The more time I spend thinking about the importance of relationships, the bigger the topic becomes. To make a massive understatement, relationships play a significant role in my life.
But when I reflect on the things that I hope to accomplish in my lifetime they all revolve around people.
The legacy that I hope to leave behind is tied to my wife, kids, family, friends, acquaintances, and community.
As I finish an extended period of time researching, writing, and reflecting on the topic of margin, I keep coming back to this quote.
Margin, however, knows how to nurture relationship. In fact, margin exists for relationships. — Dr. Richard Swenson, from Margin
Margin exists for relationships.
I keep turning this concept over in my brain.
While I am in absolute need of restoring margin in my life, it ultimately isn’t just about me, margin is about other people.
I’m not completely surprised by this, just caught a little off guard. I need emotional margin. I need physical margin. I need margin in my schedule. I need financial and mental margin. So that, I can more fully engage in and be present in the relationships in my life that matter most.
* * *
The other thing that continues to bounce around in my mind through all of this is how fundamentally social we are as human beings.
I was once again caught somewhat off guard recently reading Cal Newport’s book Digital Minimalism. Smack dab in the middle of the book is a short section about a neurological study that was done by The University of Washington. They were looking for common areas of the brain that were active spanning across different activities.
What they ended up finding was the areas of the brain that become active when we’re not doing anything. They termed this part of the brain the default network. i.e. The part of our brain the lights up when we’re not actively engaging a task or activity.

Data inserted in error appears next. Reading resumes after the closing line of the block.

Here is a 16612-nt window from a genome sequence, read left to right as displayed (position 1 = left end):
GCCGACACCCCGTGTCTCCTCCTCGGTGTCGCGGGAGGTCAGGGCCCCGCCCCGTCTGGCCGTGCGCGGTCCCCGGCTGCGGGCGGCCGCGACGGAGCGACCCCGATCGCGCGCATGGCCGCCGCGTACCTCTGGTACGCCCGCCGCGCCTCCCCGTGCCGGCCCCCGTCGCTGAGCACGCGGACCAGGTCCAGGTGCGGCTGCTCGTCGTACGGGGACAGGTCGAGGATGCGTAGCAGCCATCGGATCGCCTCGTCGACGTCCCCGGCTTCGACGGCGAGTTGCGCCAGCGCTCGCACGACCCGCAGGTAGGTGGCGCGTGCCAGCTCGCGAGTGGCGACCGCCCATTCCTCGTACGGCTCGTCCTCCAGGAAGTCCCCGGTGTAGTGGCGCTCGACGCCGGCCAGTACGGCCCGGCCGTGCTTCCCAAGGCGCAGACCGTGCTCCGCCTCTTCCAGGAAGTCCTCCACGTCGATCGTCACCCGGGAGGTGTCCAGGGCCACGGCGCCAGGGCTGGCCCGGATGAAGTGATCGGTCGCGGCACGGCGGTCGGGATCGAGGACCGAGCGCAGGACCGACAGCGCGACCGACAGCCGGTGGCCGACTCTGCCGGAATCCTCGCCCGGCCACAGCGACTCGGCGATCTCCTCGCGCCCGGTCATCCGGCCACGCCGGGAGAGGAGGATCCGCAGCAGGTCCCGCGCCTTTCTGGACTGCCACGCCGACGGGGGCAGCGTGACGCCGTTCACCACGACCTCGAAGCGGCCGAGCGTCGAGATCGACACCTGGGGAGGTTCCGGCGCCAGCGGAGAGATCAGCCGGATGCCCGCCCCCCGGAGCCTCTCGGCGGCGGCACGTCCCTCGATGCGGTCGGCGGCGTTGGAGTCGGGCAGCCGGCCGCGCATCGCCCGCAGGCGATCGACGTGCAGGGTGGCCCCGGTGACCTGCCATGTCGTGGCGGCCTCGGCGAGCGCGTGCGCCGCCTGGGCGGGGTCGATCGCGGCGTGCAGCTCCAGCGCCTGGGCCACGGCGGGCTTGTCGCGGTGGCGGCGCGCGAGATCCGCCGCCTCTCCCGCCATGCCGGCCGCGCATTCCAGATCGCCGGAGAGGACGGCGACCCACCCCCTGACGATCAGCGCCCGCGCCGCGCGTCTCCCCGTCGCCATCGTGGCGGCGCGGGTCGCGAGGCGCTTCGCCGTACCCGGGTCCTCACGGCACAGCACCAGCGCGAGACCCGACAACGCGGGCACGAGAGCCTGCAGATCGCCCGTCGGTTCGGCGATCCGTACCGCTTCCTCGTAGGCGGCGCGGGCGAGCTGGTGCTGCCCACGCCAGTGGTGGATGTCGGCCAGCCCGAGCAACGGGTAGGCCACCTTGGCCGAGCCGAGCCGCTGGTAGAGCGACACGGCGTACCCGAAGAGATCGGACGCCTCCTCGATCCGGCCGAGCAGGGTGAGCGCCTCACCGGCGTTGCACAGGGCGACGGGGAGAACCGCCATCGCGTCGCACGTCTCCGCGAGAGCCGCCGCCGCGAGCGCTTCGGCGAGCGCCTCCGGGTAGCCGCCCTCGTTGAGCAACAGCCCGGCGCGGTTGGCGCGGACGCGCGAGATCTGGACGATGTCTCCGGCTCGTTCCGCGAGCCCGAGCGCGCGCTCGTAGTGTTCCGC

…once scientists knew what to look for, they discovered that the regions of the brain that defined the default network are “virtually identical” to the networks that light up during social cognition experiments. When given downtime, in other words, our brain defaults to thinking about our social life. — Cal Newport, from Digital Minimalism
As it turns out, the default network brain activity is all about understanding our social circle. We are social by default.
The introverts in the world may have a limited capacity for social interactions, but still at core, we are wired for social interaction.
* * *
In our instant messenger, screen addicted, anxious and stressed out age, we are in desperate need of margin. But could it be that the purpose of margin is to lead us back to caring for the thing that is ultimate in the first place? Relationships.
Doesn’t it make sense that in our over stimulated age we need to return to the ancient practice of relating to other people. We stare at screens, we scroll social feeds, we reply to emails and texts, but maybe we just need to look into another persons eyes and see compassion. To relate to anothers experience over coffee instead of leaving a comment.
I’m not quite sure where this journey of exploring the topic of relationships will lead. But I know that it is deeply connected to our vision and values as an individuals, and deeply connected to our fundamental needs as humans.